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Physicians as second victims after a malpractice claim: An important issue in need of attention.

Gómez-Durán, E L; Vizcaíno-Rakosnik, M; Martin-Fumadó, C; Klamburg, J; Padrós-Selma, J; Arimany-Manso, J.
J Healthc Qual Res; 33(5): 284-289, 2018 Sep - Oct.
Artículo en Inglés | MEDLINE | ID: mdl-30361104


Being sued for malpractice is extremely stressful and potentially traumatizing. We aim to identify claims' consequences on the physicians' well-being and medical practice.


We administered a confidential telephonic survey to those physicians with a claim closed during 2014, among those insured by the main professional liability insurance company in the region. The questionnaire addressed several topics: symptoms and well-being changes, needs, impairments and practice changes. We used descriptive statistics as well as Chi-square and T-Student tests.


A total of 99 physicians responded to the questionnaire (response rate of 64.7%). Most of them (80.8%) acknowledged having suffered a significant emotional distress, no matter the claim's outcome (p=0.958) or the kind of procedure (p=0.928). Anger and mood cluster of symptoms were frequent, and the experience frequently affected their personal, family or social life and professional conduct. Practice changes correlated significantly and positively with the number of symptoms reported (p=0.010), but not with the outcome of the claim (p=0.338) or the kind of procedure (p=0.552).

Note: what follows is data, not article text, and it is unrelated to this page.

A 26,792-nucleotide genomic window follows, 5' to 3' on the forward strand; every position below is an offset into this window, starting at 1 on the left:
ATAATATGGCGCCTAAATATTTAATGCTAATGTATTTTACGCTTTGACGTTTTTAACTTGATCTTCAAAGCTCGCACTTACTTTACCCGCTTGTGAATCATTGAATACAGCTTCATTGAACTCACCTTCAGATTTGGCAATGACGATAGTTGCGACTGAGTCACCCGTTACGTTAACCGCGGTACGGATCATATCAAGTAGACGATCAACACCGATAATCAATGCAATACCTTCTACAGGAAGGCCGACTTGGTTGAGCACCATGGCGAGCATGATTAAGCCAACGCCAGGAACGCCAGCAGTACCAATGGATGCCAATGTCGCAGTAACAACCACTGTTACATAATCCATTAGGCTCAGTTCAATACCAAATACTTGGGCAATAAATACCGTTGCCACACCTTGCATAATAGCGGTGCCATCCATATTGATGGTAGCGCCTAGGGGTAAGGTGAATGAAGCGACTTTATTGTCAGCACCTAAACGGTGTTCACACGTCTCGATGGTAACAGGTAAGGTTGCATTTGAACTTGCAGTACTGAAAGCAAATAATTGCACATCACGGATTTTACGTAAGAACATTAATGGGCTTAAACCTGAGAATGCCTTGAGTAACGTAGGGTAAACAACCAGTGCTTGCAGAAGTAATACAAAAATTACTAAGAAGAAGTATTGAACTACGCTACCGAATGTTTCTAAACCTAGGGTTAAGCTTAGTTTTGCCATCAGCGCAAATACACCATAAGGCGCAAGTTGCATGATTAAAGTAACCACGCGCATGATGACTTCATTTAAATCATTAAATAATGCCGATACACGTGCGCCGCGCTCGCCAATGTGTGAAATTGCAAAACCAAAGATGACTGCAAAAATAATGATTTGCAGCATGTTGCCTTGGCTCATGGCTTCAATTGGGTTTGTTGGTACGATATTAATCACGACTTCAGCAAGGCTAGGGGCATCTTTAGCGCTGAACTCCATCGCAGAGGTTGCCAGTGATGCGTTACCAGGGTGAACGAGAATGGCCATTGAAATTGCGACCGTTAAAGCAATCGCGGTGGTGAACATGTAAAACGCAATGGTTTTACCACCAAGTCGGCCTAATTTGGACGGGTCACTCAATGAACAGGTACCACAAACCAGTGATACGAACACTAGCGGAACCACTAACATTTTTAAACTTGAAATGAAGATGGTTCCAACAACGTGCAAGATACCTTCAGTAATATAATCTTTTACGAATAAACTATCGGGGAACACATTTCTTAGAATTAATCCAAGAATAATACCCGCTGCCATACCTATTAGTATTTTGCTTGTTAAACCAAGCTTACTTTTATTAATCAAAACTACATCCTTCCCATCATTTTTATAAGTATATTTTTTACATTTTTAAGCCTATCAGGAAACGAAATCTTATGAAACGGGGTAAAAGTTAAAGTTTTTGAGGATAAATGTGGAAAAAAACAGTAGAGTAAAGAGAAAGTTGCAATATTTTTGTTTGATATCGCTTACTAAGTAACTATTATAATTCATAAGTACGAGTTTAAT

Most claimed physicians suffer a significant emotional distress after a malpractice claim, which affects their professional performance. According to our results, they should be assessed and assisted in order to minimize the negative consequences on their well-being and their praxis.